Friday, July 31, 2009
History of the Units
I am super super excited to announce that Community Library has just issued an anthology of early singles and demos by The Units, a San Francisco synth band from the late 70s/early 80s. Paul Dickow, one half of Community Library, and I used to play in a band together when we both lived in Portland. The Units was one of the first things he ever played for me, it was a few years before we heard the Screamers and a few years after we were bored of Devo. Before I heard the CD, I was pretty sure that my adoration for these songs, especially "High Pressure Days" came from that perfect historical moment in my life ten years ago. I was totally wrong, these songs are amazing and really really welcome. It's far less aggressive than Screamers, but still super focused and sharp, avoiding the aimlessness and self involved musical exploration of prog or even their contemporaries like Tuxedomoon. I may say from time to time that I hate guitars but I definitely didn't mean it the way these guys did. The CD liner notes begin "It was 1978 and guitar boy bands had been the norm for over 25 years. They still are. I was sick of the sameness. The lack of choice... Guitars had become a negative symbol to me. They represented 'socially acceptable' dissent for young people." So the Units were an all-synth band. The cool thing is that the liner notes kind of let go of this provocative tone and continue to explain their relationship to the performance and video art movements of the time, and the way in which their band worked as a unified act of resistance to everything they saw in the guitar band, like the way they rejected the idea of "front man" and the way that they embraced they embraced the automatic, one-touch aspect of synths: "We switched on cruise control on our synthesizers, so that they played a loud factory drone all by themselves. It freed us up to smash things."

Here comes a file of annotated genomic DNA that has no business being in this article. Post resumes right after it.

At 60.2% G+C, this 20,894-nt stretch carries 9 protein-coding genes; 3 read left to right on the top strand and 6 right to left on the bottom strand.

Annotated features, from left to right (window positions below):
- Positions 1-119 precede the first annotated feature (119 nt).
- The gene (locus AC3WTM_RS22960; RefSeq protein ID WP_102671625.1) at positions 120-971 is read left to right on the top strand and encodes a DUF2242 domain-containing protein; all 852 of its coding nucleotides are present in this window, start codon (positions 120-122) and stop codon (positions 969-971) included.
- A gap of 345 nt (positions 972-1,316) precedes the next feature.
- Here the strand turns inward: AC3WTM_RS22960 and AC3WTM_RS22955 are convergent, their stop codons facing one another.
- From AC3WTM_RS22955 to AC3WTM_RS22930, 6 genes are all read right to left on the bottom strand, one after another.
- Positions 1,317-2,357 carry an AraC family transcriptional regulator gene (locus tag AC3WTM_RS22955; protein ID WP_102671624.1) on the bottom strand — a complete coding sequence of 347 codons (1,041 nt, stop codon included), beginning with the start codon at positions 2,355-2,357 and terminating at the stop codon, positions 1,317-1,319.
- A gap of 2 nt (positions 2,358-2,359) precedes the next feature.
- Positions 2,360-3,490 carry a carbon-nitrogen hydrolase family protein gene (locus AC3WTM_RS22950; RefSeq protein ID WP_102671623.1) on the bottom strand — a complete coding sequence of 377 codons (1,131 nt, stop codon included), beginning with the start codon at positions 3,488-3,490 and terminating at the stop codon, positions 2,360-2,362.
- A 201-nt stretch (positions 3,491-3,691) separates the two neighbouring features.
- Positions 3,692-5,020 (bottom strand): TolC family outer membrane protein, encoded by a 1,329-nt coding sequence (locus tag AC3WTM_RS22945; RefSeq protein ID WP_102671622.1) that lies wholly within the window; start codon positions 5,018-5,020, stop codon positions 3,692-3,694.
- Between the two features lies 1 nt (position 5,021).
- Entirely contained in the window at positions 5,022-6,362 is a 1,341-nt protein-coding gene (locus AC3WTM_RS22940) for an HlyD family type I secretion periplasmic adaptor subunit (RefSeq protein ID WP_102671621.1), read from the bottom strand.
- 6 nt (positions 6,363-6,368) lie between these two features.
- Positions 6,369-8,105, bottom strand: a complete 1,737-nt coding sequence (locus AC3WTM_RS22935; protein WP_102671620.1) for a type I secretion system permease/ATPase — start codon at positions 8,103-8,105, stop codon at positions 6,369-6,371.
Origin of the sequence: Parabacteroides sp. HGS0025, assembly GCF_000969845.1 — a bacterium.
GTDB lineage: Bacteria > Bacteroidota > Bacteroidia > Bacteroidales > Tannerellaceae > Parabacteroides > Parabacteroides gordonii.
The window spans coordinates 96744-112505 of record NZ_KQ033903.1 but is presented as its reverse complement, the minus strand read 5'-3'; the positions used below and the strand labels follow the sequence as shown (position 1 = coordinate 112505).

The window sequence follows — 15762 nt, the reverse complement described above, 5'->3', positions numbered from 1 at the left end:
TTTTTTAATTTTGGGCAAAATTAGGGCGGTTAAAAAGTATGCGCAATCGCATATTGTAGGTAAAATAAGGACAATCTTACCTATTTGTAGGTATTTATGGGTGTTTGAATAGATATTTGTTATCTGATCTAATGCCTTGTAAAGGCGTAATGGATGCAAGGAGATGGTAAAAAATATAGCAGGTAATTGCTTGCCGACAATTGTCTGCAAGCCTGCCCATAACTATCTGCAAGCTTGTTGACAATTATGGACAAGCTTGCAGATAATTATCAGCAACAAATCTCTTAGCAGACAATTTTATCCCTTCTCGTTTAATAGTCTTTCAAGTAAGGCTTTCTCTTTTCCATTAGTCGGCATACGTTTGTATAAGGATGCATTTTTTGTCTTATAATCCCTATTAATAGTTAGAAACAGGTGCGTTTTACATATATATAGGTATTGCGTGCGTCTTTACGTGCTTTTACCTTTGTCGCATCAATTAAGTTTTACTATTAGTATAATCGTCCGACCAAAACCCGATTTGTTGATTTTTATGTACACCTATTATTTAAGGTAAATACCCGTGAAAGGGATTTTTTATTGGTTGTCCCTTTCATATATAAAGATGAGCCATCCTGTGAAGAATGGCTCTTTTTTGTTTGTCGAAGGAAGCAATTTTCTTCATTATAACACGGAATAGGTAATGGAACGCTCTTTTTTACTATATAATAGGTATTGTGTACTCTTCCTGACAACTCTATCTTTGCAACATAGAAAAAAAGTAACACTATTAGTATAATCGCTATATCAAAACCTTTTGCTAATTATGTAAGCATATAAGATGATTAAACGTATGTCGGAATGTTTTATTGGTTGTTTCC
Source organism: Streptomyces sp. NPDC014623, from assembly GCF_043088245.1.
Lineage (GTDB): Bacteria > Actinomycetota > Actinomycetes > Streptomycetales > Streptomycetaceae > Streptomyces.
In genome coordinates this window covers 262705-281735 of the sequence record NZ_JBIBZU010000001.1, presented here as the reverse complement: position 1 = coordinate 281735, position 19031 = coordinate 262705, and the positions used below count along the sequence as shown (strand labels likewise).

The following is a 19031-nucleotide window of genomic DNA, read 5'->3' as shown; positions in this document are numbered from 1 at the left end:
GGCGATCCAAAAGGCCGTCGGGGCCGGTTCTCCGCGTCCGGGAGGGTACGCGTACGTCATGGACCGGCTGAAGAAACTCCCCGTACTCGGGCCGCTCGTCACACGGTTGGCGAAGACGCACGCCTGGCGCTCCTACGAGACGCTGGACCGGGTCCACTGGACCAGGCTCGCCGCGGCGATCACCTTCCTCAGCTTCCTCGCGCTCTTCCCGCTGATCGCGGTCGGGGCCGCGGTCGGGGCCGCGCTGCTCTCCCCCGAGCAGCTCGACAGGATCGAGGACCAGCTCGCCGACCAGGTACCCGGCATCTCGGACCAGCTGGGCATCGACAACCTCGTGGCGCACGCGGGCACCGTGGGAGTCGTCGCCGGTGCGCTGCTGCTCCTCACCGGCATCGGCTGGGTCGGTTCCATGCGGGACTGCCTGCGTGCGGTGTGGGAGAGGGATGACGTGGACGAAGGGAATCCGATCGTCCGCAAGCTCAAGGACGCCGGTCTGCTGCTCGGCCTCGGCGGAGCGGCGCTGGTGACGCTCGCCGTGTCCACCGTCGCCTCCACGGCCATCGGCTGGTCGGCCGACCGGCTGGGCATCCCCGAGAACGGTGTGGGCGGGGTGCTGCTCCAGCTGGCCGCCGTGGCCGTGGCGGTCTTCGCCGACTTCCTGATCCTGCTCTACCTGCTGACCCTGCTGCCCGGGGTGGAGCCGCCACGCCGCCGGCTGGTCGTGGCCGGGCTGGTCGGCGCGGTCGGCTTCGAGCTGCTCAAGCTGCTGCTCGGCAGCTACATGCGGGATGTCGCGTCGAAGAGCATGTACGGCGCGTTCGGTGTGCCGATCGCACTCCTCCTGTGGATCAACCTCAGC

Sometimes while listening to the CD I imagine Paul and I sitting on the floor in our house listening to this record in a time when I didn't really know about the internet and so we really didn't even know how many record the Units had or what happened to them. And so it's really inspiring to realize that it's 10 years later and Paul fully tracked them down and made this amazing, carefully curated and arranged object that solves all of our anxiety about how hard the records were to find. You can even get it on vinyl.
Posted by Ethan Swan